Building a Diet – Beginners

Learn here to build a basic diet to achieve your goals, this article is specifically for those who start up and still don't have many bases to build their own diet.

At an early stage we suggest that you try to write a normal day-to-day of yours in terms of feeding in word, something like this:

Upon awakening: A glass of corn flakes with milk

Mid-morning: Cheese sandwich

Lunch: Feijoada

Snack: Croissant

Dinner: Beef steak with french fries

After you do, you have two choices:

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Gradually adapt your diet (or not) to your needs.

– Build a completely new diet.

There are several approaches to diet, but as this is a guide for beginners we will try to keep things as simple as possible.

Below are two examples of diets, one to gain muscle mass, one for fat loss.

They're very generic diets, but they can serve as a basis for comparison with yours.
They can fit someone with 60kg and average metabolism but will not fit for someone with 90kg and fast metabolism, hence the importance of realizing how to build a diet for IT.

build a diet

Muscle mass gain

Breakfast: 100g oatmeal with 5 egg whites and 2 yolks

Mid-morning: Wholemeal bread sandwich with 1 chicken steak (100g)

Lunch: 100g Chicken steak with 100g of rice and vegetables to accompany and olive oil

Snack/Pre-workout: 100g oatmeal with 1 can of tuna

Dinner/Post-workout: 150g Meat/Fish with 150g Brown rice, vegetables and olive oil to accompany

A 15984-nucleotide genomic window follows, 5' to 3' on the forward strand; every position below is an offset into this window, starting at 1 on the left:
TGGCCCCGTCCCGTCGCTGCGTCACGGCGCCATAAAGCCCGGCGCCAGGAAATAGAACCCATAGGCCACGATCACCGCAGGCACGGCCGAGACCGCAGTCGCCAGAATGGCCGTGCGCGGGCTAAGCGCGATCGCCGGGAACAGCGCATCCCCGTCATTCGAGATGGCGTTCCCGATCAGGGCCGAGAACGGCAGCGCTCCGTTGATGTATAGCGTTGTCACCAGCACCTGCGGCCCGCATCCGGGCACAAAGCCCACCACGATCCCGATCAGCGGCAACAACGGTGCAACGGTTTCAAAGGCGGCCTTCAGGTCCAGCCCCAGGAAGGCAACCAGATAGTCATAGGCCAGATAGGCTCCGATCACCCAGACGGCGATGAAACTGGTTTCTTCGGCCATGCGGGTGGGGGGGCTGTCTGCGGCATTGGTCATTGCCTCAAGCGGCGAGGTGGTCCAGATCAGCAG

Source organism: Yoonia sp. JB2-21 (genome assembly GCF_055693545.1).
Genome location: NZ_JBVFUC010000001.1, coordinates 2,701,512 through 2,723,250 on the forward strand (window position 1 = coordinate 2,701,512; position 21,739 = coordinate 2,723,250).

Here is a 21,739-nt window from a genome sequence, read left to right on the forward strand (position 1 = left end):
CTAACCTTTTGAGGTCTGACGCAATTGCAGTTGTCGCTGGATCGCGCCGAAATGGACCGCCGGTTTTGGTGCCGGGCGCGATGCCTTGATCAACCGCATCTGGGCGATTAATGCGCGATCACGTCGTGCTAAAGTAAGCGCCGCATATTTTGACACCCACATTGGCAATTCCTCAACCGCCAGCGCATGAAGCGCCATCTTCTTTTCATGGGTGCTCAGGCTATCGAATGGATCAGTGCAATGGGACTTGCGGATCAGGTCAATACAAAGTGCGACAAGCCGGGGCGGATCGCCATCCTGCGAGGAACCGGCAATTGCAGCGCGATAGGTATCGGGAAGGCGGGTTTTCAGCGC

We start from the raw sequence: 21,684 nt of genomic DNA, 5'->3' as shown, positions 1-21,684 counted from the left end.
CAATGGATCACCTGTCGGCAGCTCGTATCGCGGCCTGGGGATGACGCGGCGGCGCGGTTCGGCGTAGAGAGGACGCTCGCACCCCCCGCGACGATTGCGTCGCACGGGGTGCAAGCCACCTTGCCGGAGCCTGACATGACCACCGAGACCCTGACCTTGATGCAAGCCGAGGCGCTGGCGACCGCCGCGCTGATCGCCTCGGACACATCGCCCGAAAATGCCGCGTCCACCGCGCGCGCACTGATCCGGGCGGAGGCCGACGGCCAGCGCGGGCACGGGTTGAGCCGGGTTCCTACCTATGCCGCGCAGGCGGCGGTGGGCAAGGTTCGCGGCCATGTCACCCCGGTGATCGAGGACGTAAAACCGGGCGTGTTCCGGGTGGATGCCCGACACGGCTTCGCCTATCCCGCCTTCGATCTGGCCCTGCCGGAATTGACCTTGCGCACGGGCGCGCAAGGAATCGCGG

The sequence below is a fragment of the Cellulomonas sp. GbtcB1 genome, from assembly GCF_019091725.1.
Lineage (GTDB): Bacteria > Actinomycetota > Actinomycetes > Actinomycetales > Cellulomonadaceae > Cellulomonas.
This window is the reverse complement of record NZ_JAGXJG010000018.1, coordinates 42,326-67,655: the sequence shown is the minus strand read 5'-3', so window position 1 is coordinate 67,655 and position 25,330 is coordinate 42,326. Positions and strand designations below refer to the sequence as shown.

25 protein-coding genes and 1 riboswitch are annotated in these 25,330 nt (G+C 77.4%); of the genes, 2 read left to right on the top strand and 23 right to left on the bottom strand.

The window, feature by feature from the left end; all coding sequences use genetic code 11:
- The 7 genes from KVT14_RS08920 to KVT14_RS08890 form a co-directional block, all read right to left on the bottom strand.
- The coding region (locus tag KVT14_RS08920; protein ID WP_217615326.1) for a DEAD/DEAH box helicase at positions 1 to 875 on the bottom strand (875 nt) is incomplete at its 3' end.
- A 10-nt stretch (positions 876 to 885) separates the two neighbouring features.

Supper: 1 Can of tuna with 35g walnuts

Fat loss

Breakfast: 50g oatmeal with 5 egg whites and 2 yolks

Mid-morning: 1 protein shake with 1 piece of fruit

Lunch: 100g Meat/Fish with vegetables and olive oil

Snack/Pre-workout: 50g oatmeal with 1 can of tuna

Dinner/Post-workout: 150g Meat/Fish with 50g brown rice, vegetables and olive oil to accompany

Important points

  • It is not important the number of daily meals you do, the important thing is to reach the desired number of calories
  • After the importance of the number of calories reached, comes the importance of reaching the number of macronutrients needed
  • At an early stage we suggest an approach of 50/30/20, that is, 50% of the calories will come from carbohydrates, 30% from proteins and 20% from lipids, which in a diet of 3000kcal means, 1500kcal of carbohydrates, 900kcal of proteins and 600kcal of fats, which in grams represents, 375/225/67 respectively. (At an early stage don't worry too much about this, it only serves as a guide to know more or less how much you should consume from each food. Here you will find the formula to calculate an approximate value for the calories you need);
  • Timing, that is, the time when you make meals only assumes special importance in the post-workout, apart from this moment is not so significant, only the pre-workout meal can also be considered relevant
  • The goal should always be to adopt new definitive eating habits and not changes of 2 or 3 weeks.

As mentioned above, look at your diet, just as we asked you to write in the word.

Do you have enough protein?

Do you have enough carbohydrates?

Do you have enough fat?


Usually the first step to take is to add protein to your diet.

Today's generic diet does not contain a sufficient amount of protein for those who want to improve their physical condition and on the other hand usually have an excess of carbohydrates.

Replaces simple carbohydrates with complexes, the croissant and cheese snack with a wholemeal bread sandwich with tuna for example.

You don't need to drastically change your diet, you can do it gradually and when you realize it, your choices will become habits.

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